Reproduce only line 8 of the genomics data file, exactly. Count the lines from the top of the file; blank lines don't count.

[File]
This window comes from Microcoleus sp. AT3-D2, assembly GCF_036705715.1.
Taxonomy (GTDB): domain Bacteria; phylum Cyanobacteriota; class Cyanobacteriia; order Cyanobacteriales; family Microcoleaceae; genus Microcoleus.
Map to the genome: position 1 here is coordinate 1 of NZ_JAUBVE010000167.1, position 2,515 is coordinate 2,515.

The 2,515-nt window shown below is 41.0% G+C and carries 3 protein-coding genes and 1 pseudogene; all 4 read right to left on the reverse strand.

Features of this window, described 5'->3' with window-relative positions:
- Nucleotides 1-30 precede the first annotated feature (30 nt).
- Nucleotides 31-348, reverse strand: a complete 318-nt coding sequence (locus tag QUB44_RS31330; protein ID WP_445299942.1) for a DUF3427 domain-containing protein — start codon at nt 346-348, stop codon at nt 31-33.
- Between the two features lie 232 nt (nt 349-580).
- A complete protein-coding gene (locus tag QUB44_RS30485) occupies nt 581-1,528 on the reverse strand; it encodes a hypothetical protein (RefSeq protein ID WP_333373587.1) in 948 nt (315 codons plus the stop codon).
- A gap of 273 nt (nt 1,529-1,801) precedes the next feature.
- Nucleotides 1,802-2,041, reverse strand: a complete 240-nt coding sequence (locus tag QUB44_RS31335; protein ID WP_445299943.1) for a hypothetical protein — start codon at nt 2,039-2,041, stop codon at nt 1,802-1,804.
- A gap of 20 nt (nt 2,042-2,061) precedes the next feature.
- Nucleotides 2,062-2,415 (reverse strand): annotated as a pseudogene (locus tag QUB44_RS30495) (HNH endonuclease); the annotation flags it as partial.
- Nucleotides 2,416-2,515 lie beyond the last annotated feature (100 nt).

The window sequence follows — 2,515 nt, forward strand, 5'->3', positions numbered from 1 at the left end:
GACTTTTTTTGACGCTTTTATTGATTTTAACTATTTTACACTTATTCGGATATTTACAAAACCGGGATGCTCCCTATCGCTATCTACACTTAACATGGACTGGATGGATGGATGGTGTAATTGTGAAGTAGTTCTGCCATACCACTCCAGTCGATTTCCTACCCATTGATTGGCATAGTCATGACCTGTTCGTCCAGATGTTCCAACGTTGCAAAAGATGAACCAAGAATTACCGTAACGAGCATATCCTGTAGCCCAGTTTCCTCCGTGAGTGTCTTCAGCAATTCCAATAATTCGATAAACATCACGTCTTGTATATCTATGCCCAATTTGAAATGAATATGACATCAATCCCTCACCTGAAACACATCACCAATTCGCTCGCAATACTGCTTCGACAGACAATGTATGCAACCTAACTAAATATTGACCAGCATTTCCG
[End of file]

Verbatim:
- Between the two features lie 232 nt (nt 349-580).